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Source: The Conversation (Au and NZ) – By Michelle Grattan, Professorial Fellow, University of Canberra

Independent Kerryn Phelps has dug herself into the Sydney seat of Wentworth, with the Liberals facing a tough battle to dislodge her, according to focus group research done this week.

“Traditional Liberal voters who gave Phelps a go at the byelection like what they’ve seen, or haven’t seen enough and are prepared to give her another go,” the report on the research says. “The byelection handed these voters a brave new world of life with an independent”.

The four groups, held on Monday and Tuesday, totalled 41 “soft” or “switched” voters (those who are undecided or have switched their vote to a different party or person since the November byelection, which was prompted by Malcolm Turnbull’s resignation). The work was done by Landscape Research for The Conversation.

It should be stressed this is qualitative research – a guide to attitudes and not predictive. Also, campaigns are moveable feasts, sometimes right to the end.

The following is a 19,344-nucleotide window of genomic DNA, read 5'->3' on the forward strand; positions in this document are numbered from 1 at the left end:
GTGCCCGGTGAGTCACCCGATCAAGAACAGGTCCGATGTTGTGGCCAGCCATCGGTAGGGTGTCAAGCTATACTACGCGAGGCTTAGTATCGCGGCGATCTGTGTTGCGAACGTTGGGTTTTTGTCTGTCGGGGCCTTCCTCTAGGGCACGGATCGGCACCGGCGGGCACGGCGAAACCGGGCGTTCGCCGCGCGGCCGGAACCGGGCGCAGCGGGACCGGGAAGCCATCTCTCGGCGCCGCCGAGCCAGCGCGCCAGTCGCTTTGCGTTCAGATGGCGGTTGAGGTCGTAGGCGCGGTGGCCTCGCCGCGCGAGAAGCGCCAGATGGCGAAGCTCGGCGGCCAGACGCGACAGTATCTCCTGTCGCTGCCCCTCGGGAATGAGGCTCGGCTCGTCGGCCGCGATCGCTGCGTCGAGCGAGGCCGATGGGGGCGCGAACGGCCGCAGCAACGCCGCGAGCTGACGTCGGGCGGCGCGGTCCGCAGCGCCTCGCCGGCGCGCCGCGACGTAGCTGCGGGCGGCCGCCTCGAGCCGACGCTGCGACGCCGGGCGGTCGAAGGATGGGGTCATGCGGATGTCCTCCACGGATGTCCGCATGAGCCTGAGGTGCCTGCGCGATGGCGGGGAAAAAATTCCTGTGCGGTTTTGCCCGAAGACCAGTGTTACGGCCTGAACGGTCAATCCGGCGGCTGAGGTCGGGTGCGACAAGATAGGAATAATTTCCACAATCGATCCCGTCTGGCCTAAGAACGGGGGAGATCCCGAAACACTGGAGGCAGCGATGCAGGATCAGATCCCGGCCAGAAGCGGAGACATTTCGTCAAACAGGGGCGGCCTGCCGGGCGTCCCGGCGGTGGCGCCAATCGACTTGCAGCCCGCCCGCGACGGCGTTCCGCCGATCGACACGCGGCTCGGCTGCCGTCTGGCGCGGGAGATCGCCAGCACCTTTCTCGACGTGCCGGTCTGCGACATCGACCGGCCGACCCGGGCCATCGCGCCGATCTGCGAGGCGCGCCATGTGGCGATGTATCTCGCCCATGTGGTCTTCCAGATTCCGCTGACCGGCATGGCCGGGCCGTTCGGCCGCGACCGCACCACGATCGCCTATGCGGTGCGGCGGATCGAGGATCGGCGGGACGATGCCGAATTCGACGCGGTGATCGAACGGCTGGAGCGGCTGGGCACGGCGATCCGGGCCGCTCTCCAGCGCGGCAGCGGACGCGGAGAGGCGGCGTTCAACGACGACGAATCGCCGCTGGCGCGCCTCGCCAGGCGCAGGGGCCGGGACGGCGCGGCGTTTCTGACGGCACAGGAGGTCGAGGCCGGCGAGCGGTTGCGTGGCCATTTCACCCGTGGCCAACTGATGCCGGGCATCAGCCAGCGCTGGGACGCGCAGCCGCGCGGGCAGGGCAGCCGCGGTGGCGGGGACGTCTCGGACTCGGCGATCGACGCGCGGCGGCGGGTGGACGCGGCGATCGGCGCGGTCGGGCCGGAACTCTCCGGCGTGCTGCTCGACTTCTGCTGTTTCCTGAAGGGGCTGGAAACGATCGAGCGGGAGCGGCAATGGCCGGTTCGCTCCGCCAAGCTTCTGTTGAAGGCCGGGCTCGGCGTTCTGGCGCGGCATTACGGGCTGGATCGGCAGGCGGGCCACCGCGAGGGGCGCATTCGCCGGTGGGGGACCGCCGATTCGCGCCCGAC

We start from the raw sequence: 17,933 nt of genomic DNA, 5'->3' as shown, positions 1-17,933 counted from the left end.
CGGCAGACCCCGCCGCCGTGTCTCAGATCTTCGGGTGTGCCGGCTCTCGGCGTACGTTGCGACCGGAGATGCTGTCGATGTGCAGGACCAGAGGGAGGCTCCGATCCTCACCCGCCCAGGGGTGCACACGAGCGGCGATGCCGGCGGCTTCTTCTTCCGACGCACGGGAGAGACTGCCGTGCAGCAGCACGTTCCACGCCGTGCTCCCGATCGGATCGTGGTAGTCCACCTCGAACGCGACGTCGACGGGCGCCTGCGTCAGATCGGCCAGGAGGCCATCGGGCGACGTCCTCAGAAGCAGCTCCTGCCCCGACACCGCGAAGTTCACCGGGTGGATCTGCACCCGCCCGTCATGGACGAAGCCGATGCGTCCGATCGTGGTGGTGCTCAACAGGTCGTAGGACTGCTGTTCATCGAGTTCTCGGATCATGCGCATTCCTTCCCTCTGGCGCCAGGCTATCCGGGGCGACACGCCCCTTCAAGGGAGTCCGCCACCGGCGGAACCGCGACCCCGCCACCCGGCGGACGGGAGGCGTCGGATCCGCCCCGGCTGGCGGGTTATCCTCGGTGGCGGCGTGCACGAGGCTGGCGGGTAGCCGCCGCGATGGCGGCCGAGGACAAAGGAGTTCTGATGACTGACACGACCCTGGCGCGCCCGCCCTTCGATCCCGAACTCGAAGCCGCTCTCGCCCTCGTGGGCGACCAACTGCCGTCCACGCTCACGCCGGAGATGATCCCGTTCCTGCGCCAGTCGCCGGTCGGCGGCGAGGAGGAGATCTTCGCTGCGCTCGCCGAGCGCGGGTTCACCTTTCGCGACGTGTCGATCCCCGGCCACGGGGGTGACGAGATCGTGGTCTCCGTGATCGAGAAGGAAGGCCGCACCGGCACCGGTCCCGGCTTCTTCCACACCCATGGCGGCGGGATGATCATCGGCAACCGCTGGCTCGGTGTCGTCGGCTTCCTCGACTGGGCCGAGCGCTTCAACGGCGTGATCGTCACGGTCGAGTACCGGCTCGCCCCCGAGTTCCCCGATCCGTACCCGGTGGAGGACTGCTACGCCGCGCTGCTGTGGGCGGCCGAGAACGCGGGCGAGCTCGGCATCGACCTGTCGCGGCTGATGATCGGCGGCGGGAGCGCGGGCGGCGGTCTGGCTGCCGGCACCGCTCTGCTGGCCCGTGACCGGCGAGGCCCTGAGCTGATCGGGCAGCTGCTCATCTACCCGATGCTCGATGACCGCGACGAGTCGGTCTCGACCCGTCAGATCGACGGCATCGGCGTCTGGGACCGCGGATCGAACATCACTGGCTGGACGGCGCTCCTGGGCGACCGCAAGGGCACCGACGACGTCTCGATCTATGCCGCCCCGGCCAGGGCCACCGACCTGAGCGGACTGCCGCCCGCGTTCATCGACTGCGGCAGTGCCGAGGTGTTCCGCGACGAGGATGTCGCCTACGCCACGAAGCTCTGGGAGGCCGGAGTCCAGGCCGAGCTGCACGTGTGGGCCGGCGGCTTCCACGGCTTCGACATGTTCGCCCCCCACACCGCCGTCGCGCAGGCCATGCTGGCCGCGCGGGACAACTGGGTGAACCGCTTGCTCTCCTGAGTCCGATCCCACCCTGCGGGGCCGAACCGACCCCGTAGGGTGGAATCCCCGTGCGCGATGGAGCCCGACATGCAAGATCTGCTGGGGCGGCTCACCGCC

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Wentworth, which has borne its name since federation, stretches along the southern shore of the Harbour, and has been traditionally Liberal.

The Australian Electoral Commission describes its commercial makeup as including “finance, property, service, wholesale and retail trade, tourism, education, sport and recreation”. Its voters are more prosperous than average: in the 2016 census the median weekly household income was $2380, compared with the national figure of $1438.

The seat’s voters tend to be politically switched on, especially given the attention they received at the byelection.

The government has been hopeful that, with the efflux of time since the August coup that so angered these voters, the electorate might move to Liberal candidate Dave Sharma, who lost by just 1,850 votes in November. Sharma, 43, a former diplomat who served as ambassador to Israel, has moved into the electorate since the byelection.

But the research found that while some people might have voted for Phelps initially in reaction to the skewering of Turnbull “they now see her as a viable option in her own right. The genie is out of the bottle and the Liberal party may struggle to get it back in, if enough switched voters are prepared to give Phelps a go of a full term,” the report says.